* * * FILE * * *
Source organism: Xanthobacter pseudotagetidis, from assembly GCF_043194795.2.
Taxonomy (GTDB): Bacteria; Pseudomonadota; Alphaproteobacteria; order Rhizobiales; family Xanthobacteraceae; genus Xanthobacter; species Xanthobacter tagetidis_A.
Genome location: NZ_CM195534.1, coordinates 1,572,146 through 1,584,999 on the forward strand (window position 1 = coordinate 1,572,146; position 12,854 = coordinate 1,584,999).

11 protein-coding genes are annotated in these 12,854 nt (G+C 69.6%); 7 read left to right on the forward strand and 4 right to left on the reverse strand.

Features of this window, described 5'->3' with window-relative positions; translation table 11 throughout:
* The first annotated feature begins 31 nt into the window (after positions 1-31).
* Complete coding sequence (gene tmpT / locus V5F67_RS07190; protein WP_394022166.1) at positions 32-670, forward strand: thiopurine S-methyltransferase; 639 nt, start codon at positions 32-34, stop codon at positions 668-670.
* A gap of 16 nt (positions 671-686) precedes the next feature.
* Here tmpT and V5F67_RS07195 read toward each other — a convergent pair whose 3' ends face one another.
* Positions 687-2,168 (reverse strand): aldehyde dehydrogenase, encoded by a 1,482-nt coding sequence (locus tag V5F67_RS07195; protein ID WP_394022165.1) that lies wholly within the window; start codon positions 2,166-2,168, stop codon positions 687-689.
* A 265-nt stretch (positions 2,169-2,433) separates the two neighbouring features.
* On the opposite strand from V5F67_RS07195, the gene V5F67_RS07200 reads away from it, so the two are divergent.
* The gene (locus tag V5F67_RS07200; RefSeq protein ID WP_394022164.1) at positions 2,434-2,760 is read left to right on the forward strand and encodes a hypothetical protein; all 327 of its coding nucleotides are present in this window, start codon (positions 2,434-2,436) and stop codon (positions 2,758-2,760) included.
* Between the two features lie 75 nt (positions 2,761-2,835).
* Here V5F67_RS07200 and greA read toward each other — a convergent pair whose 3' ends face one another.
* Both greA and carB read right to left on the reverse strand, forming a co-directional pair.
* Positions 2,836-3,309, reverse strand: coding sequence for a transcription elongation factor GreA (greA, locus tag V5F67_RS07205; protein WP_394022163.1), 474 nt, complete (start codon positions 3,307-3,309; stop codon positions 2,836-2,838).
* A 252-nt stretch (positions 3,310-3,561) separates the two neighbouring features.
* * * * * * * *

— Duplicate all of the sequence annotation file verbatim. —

Source organism: Xanthobacter pseudotagetidis, from assembly GCF_043194795.2.
Taxonomy (GTDB): Bacteria; Pseudomonadota; Alphaproteobacteria; order Rhizobiales; family Xanthobacteraceae; genus Xanthobacter; species Xanthobacter tagetidis_A.
Genome location: NZ_CM195534.1, coordinates 1,572,146 through 1,584,999 on the forward strand (window position 1 = coordinate 1,572,146; position 12,854 = coordinate 1,584,999).

11 protein-coding genes are annotated in these 12,854 nt (G+C 69.6%); 7 read left to right on the forward strand and 4 right to left on the reverse strand.

Features of this window, described 5'->3' with window-relative positions; translation table 11 throughout:
* The first annotated feature begins 31 nt into the window (after positions 1-31).
* Complete coding sequence (gene tmpT / locus V5F67_RS07190; protein WP_394022166.1) at positions 32-670, forward strand: thiopurine S-methyltransferase; 639 nt, start codon at positions 32-34, stop codon at positions 668-670.
* A gap of 16 nt (positions 671-686) precedes the next feature.
* Here tmpT and V5F67_RS07195 read toward each other — a convergent pair whose 3' ends face one another.
* Positions 687-2,168 (reverse strand): aldehyde dehydrogenase, encoded by a 1,482-nt coding sequence (locus tag V5F67_RS07195; protein ID WP_394022165.1) that lies wholly within the window; start codon positions 2,166-2,168, stop codon positions 687-689.
* A 265-nt stretch (positions 2,169-2,433) separates the two neighbouring features.
* On the opposite strand from V5F67_RS07195, the gene V5F67_RS07200 reads away from it, so the two are divergent.
* The gene (locus tag V5F67_RS07200; RefSeq protein ID WP_394022164.1) at positions 2,434-2,760 is read left to right on the forward strand and encodes a hypothetical protein; all 327 of its coding nucleotides are present in this window, start codon (positions 2,434-2,436) and stop codon (positions 2,758-2,760) included.
* Between the two features lie 75 nt (positions 2,761-2,835).
* Here V5F67_RS07200 and greA read toward each other — a convergent pair whose 3' ends face one another.
* Both greA and carB read right to left on the reverse strand, forming a co-directional pair.
* Positions 2,836-3,309, reverse strand: coding sequence for a transcription elongation factor GreA (greA, locus tag V5F67_RS07205; protein WP_394022163.1), 474 nt, complete (start codon positions 3,307-3,309; stop codon positions 2,836-2,838).
* A 252-nt stretch (positions 3,310-3,561) separates the two neighbouring features.